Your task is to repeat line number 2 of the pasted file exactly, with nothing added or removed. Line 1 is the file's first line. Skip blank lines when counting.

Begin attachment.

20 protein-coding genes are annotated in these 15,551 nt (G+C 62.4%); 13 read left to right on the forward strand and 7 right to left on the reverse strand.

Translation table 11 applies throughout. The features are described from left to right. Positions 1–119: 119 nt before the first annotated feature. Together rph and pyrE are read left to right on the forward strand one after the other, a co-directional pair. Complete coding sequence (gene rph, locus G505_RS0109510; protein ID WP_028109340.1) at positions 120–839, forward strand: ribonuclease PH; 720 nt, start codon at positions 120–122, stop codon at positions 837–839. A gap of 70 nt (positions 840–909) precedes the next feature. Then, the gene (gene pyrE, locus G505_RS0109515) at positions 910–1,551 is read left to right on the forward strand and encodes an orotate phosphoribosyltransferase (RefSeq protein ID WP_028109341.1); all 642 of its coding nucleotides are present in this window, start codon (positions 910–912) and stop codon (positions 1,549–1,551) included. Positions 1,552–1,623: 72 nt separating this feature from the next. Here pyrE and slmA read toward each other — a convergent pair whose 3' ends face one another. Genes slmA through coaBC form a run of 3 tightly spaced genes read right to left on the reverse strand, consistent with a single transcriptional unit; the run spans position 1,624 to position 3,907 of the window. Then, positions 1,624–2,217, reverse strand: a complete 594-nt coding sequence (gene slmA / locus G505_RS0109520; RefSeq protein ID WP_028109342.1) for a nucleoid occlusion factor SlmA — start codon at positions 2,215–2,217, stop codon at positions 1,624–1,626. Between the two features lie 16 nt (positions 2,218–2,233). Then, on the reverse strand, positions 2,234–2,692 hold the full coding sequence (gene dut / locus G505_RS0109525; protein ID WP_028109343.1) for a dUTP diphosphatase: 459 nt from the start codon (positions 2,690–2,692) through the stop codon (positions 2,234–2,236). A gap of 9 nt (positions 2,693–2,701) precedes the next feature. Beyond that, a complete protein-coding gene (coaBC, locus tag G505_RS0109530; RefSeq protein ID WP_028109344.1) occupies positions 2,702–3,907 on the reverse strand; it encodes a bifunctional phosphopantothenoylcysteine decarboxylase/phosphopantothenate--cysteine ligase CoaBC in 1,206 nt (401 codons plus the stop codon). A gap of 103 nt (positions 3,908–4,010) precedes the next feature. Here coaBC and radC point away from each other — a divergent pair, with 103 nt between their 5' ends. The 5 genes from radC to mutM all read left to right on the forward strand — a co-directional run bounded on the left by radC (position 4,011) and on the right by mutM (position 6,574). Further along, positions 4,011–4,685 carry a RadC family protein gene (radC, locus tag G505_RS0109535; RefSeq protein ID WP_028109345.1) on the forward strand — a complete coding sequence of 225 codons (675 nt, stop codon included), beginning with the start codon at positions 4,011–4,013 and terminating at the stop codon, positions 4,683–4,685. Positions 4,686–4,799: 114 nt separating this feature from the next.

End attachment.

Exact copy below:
Translation table 11 applies throughout. The features are described from left to right. Positions 1–119: 119 nt before the first annotated feature. Together rph and pyrE are read left to right on the forward strand one after the other, a co-directional pair. Complete coding sequence (gene rph, locus G505_RS0109510; protein ID WP_028109340.1) at positions 120–839, forward strand: ribonuclease PH; 720 nt, start codon at positions 120–122, stop codon at positions 837–839. A gap of 70 nt (positions 840–909) precedes the next feature. Then, the gene (gene pyrE, locus G505_RS0109515) at positions 910–1,551 is read left to right on the forward strand and encodes an orotate phosphoribosyltransferase (RefSeq protein ID WP_028109341.1); all 642 of its coding nucleotides are present in this window, start codon (positions 910–912) and stop codon (positions 1,549–1,551) included. Positions 1,552–1,623: 72 nt separating this feature from the next. Here pyrE and slmA read toward each other — a convergent pair whose 3' ends face one another. Genes slmA through coaBC form a run of 3 tightly spaced genes read right to left on the reverse strand, consistent with a single transcriptional unit; the run spans position 1,624 to position 3,907 of the window. Then, positions 1,624–2,217, reverse strand: a complete 594-nt coding sequence (gene slmA / locus G505_RS0109520; RefSeq protein ID WP_028109342.1) for a nucleoid occlusion factor SlmA — start codon at positions 2,215–2,217, stop codon at positions 1,624–1,626. Between the two features lie 16 nt (positions 2,218–2,233). Then, on the reverse strand, positions 2,234–2,692 hold the full coding sequence (gene dut / locus G505_RS0109525; protein ID WP_028109343.1) for a dUTP diphosphatase: 459 nt from the start codon (positions 2,690–2,692) through the stop codon (positions 2,234–2,236). A gap of 9 nt (positions 2,693–2,701) precedes the next feature. Beyond that, a complete protein-coding gene (coaBC, locus tag G505_RS0109530; RefSeq protein ID WP_028109344.1) occupies positions 2,702–3,907 on the reverse strand; it encodes a bifunctional phosphopantothenoylcysteine decarboxylase/phosphopantothenate--cysteine ligase CoaBC in 1,206 nt (401 codons plus the stop codon). A gap of 103 nt (positions 3,908–4,010) precedes the next feature. Here coaBC and radC point away from each other — a divergent pair, with 103 nt between their 5' ends. The 5 genes from radC to mutM all read left to right on the forward strand — a co-directional run bounded on the left by radC (position 4,011) and on the right by mutM (position 6,574). Further along, positions 4,011–4,685 carry a RadC family protein gene (radC, locus tag G505_RS0109535; RefSeq protein ID WP_028109345.1) on the forward strand — a complete coding sequence of 225 codons (675 nt, stop codon included), beginning with the start codon at positions 4,011–4,013 and terminating at the stop codon, positions 4,683–4,685. Positions 4,686–4,799: 114 nt separating this feature from the next.